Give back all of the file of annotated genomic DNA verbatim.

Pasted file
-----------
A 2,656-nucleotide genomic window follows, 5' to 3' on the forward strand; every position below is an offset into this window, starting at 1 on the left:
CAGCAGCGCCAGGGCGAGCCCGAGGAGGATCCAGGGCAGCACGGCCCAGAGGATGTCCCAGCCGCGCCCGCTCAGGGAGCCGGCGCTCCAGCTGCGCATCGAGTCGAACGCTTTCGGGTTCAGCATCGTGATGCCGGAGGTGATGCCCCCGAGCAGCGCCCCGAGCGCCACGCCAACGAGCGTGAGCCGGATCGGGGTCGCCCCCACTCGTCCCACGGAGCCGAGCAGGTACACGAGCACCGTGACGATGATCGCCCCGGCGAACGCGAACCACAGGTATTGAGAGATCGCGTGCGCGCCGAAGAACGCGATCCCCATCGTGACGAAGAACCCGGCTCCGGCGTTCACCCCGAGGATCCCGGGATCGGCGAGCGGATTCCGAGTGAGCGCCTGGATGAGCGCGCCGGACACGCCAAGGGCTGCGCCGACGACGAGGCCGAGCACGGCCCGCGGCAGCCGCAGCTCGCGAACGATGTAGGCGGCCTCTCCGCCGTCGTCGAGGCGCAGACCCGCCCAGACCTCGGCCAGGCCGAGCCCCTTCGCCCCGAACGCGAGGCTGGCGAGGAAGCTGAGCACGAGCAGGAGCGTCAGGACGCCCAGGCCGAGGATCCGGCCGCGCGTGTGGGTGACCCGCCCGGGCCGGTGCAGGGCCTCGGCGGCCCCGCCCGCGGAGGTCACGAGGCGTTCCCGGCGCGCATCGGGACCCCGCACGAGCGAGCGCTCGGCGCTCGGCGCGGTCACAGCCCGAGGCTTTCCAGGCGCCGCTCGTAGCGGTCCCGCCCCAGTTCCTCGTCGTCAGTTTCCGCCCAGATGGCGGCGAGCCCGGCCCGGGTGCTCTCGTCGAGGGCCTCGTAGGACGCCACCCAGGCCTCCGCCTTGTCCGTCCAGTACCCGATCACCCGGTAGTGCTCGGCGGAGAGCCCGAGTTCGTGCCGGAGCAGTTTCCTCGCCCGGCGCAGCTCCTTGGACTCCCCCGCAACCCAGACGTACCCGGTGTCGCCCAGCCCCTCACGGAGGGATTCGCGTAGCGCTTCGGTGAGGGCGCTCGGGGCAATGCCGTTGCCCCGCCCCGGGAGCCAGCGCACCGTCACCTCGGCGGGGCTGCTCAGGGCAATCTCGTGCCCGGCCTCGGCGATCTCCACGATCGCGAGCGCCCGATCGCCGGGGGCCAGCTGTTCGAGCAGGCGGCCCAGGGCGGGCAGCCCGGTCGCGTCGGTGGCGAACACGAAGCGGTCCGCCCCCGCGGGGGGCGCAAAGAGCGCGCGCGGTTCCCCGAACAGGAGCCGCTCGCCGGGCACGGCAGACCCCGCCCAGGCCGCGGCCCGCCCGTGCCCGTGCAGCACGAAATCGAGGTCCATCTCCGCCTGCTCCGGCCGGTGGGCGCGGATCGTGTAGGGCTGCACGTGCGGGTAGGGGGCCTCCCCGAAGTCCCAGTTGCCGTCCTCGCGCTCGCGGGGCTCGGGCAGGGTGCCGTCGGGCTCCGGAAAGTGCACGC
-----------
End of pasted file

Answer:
A 2,656-nucleotide genomic window follows, 5' to 3' on the forward strand; every position below is an offset into this window, starting at 1 on the left:
CAGCAGCGCCAGGGCGAGCCCGAGGAGGATCCAGGGCAGCACGGCCCAGAGGATGTCCCAGCCGCGCCCGCTCAGGGAGCCGGCGCTCCAGCTGCGCATCGAGTCGAACGCTTTCGGGTTCAGCATCGTGATGCCGGAGGTGATGCCCCCGAGCAGCGCCCCGAGCGCCACGCCAACGAGCGTGAGCCGGATCGGGGTCGCCCCCACTCGTCCCACGGAGCCGAGCAGGTACACGAGCACCGTGACGATGATCGCCCCGGCGAACGCGAACCACAGGTATTGAGAGATCGCGTGCGCGCCGAAGAACGCGATCCCCATCGTGACGAAGAACCCGGCTCCGGCGTTCACCCCGAGGATCCCGGGATCGGCGAGCGGATTCCGAGTGAGCGCCTGGATGAGCGCGCCGGACACGCCAAGGGCTGCGCCGACGACGAGGCCGAGCACGGCCCGCGGCAGCCGCAGCTCGCGAACGATGTAGGCGGCCTCTCCGCCGTCGTCGAGGCGCAGACCCGCCCAGACCTCGGCCAGGCCGAGCCCCTTCGCCCCGAACGCGAGGCTGGCGAGGAAGCTGAGCACGAGCAGGAGCGTCAGGACGCCCAGGCCGAGGATCCGGCCGCGCGTGTGGGTGACCCGCCCGGGCCGGTGCAGGGCCTCGGCGGCCCCGCCCGCGGAGGTCACGAGGCGTTCCCGGCGCGCATCGGGACCCCGCACGAGCGAGCGCTCGGCGCTCGGCGCGGTCACAGCCCGAGGCTTTCCAGGCGCCGCTCGTAGCGGTCCCGCCCCAGTTCCTCGTCGTCAGTTTCCGCCCAGATGGCGGCGAGCCCGGCCCGGGTGCTCTCGTCGAGGGCCTCGTAGGACGCCACCCAGGCCTCCGCCTTGTCCGTCCAGTACCCGATCACCCGGTAGTGCTCGGCGGAGAGCCCGAGTTCGTGCCGGAGCAGTTTCCTCGCCCGGCGCAGCTCCTTGGACTCCCCCGCAACCCAGACGTACCCGGTGTCGCCCAGCCCCTCACGGAGGGATTCGCGTAGCGCTTCGGTGAGGGCGCTCGGGGCAATGCCGTTGCCCCGCCCCGGGAGCCAGCGCACCGTCACCTCGGCGGGGCTGCTCAGGGCAATCTCGTGCCCGGCCTCGGCGATCTCCACGATCGCGAGCGCCCGATCGCCGGGGGCCAGCTGTTCGAGCAGGCGGCCCAGGGCGGGCAGCCCGGTCGCGTCGGTGGCGAACACGAAGCGGTCCGCCCCCGCGGGGGGCGCAAAGAGCGCGCGCGGTTCCCCGAACAGGAGCCGCTCGCCGGGCACGGCAGACCCCGCCCAGGCCGCGGCCCGCCCGTGCCCGTGCAGCACGAAATCGAGGTCCATCTCCGCCTGCTCCGGCCGGTGGGCGCGGATCGTGTAGGGCTGCACGTGCGGGTAGGGGGCCTCCCCGAAGTCCCAGTTGCCGTCCTCGCGCTCGCGGGGCTCGGGCAGGGTGCCGTCGGGCTCCGGAAAGTGCACGC